So after the 3 other bands the place started to clear with the other bands supporters leaving and there was around 40 or so left in the venue by the time the band finally arrived on. At first glance they are a compact three peice with no gimmicks, not even a uniform like we see so many young bands having these days (tight jeans, shirt and skinny ties). Drummer Nathan Gallacher has a look of Tom Clarke from the Enemy but plays the drums more like the late great Stuart Cable. Longer hair is a must for any drummer along with an addictive personality, huge amounts of ego, stamina and a fair bit of rage. Cameron Hill the singer and Guitarist has the attitude of a much older musician but with the musical background and education he has its no wonder he is the capable creator of this bands sound. Vocally on a par with most amateur indie bands, obviously no formal training and out of key during the faster elements of the set but in keeping with the rough edge to the music. Easy to compare them to the view but that would be simply seeing the scottish accent as the defining factor, i'd liken them more to the ramones. Alan Sharp the Bassist was the happiest guy I have ever seen play the bass, not that im taking credit away from the bass guitar its a great instrument and Alan certainly made it look like the most fun he's ever had. An interesting mixture for a band three individuals, the angry drummer, the happy bassist and the serious frontman.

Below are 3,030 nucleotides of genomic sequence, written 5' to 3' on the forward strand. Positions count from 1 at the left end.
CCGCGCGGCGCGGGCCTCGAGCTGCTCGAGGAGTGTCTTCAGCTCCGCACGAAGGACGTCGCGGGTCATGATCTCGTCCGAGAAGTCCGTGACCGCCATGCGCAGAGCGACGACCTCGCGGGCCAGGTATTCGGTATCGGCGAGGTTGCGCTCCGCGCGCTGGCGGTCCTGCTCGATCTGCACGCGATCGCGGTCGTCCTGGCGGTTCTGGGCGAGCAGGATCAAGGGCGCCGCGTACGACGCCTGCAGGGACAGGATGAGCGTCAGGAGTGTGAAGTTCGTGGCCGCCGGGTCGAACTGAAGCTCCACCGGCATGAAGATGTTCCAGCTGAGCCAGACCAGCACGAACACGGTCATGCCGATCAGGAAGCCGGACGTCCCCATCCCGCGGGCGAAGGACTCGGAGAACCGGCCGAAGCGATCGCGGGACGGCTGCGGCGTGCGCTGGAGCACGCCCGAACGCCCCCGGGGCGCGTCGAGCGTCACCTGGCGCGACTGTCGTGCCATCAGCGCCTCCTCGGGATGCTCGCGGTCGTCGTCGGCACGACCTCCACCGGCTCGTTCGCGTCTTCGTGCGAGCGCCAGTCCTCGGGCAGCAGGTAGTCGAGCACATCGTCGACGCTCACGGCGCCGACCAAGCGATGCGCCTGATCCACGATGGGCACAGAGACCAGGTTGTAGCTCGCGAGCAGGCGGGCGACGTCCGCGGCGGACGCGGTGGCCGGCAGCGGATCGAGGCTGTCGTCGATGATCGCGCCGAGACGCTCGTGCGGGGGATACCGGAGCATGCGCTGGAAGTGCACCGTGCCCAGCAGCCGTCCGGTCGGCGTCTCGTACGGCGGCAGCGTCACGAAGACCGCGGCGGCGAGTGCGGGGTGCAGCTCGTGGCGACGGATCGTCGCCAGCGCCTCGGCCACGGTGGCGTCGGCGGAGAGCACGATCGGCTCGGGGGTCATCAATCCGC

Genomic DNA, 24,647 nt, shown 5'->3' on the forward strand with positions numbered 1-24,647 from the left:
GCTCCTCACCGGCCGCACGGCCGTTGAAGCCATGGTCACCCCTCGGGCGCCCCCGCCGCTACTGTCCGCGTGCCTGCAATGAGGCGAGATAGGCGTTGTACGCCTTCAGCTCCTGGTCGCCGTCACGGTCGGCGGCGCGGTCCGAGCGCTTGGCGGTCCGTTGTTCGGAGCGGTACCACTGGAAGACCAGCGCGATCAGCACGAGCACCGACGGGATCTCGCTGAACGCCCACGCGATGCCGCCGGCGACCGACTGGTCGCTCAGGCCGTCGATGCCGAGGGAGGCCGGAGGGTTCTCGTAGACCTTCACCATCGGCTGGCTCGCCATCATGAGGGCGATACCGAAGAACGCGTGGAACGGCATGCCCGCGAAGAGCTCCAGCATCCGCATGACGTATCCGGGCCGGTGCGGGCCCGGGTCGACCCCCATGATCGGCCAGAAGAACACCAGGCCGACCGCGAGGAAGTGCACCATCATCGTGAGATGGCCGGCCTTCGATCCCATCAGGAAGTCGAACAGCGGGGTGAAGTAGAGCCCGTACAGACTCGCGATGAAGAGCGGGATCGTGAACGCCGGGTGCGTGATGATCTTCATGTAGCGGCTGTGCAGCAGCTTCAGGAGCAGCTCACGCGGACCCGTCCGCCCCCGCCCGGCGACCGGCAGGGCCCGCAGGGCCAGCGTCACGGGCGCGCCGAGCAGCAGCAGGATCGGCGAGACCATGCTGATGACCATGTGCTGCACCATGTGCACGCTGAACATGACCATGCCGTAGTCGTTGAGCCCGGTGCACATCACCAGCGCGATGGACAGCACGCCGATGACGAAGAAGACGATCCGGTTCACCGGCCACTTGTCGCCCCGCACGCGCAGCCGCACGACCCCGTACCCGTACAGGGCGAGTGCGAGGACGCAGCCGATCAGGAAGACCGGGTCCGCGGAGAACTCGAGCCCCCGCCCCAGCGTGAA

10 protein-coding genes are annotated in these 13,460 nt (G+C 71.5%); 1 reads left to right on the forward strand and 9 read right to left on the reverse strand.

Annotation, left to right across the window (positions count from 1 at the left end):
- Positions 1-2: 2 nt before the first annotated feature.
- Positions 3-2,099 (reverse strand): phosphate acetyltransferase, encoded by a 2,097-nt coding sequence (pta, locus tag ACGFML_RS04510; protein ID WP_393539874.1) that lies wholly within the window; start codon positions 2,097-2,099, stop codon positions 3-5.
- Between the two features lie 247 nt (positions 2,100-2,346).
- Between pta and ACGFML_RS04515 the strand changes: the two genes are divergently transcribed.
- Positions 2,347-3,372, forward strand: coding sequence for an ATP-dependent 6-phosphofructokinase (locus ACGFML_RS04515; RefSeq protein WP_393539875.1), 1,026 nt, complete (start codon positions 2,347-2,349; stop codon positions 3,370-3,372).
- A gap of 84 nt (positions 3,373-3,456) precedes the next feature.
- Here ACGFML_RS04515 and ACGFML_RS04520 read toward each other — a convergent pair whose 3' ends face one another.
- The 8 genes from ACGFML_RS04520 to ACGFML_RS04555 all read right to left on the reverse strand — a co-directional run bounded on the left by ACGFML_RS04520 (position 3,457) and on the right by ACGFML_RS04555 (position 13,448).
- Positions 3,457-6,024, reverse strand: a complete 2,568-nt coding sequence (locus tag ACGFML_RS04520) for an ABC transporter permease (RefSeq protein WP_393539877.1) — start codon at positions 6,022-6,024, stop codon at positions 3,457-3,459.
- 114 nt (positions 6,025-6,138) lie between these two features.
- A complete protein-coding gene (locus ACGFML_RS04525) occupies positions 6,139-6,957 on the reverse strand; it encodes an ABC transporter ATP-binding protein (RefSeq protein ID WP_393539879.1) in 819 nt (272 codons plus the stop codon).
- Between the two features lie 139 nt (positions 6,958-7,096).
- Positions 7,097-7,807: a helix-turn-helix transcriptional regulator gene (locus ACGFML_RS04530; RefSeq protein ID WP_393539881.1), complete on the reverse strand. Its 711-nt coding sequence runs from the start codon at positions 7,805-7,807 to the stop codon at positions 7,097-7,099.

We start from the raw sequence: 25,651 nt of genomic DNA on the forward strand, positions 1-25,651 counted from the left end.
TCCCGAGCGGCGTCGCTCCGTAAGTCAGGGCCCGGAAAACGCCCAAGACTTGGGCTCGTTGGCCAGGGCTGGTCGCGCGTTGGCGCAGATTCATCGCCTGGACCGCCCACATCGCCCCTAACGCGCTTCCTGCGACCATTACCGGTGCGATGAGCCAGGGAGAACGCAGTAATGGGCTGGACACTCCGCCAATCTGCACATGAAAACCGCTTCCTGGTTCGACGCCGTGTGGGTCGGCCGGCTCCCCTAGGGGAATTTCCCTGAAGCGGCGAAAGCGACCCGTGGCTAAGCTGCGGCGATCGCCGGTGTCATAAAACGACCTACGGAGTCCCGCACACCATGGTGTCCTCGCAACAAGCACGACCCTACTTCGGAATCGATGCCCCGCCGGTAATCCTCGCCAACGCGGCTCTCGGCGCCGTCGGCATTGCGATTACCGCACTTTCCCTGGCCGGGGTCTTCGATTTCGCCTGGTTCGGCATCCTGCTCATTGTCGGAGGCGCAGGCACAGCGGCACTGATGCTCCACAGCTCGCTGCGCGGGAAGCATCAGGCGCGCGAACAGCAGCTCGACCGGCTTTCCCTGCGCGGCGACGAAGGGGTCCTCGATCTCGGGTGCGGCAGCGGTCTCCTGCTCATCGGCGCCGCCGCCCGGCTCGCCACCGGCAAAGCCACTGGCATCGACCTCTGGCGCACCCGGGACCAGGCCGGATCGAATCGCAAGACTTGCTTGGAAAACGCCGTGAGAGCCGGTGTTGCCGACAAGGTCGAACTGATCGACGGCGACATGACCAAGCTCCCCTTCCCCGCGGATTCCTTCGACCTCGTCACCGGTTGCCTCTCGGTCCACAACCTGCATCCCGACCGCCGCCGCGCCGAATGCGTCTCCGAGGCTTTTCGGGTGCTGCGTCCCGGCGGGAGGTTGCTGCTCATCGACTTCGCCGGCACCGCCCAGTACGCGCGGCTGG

The two best tracks from the set were definetly.

Laughs - had me in stitches, which might not sound great for a serious amateur indie gig but lyrically its genius upbeat tempo. Starting with a clever guitar solo followed by the drums and bass kicking in it takes about a minute for the lyrics and has a few difficult changovers that didnt quite come off on the night but that was made up for by the last two minutes of the song where it got the whole crowd moving. And any song that has the line "Bobs your uncle and fannies your aunt, dont know who your dad is coz your mum is a slag" is, in the words of Cheryl Cole to Cher Lloyd ""right up my street"". This song encapsulates so much about this band and lyrically vents the emotions of the writers own experiences, and lets be honest here we arent talking a gangsta rap band here, its a west coast of scotland indie band created from the backdrop of consumerism, private education, technologically advanced and ambitious adolescence.

Could this be my life - A totally different style from laughs, starting like a deacon blue song breaking into a faster tempo, clearly well polished and practiced and got a really good reception from the rather large group of wee lassies there. Alan coming into his own with a two step and huge grin made this sound like a cheerful happy song full of hope and excitment, although lyrically this is melancholy in places.

All in all this gig was an adventure to the west coast with little to no expectations of much being discovered. But having been entertained and subsequently following their moves on Myspace and Facebook their catchy music is infectious and brings you back to listen again and again. One to watch out for in the future and if you see them on a poster around glasgow for a fiver you can't go wrong. Watch this space for more news about their journey in the music business and good luck to them.

Link - The Dirty Hugos MySpace

Link - The Dirty Hugos Facebook

Reviewed by Scottish Steve


Still working on that hot first release.



Currently at a loss for words...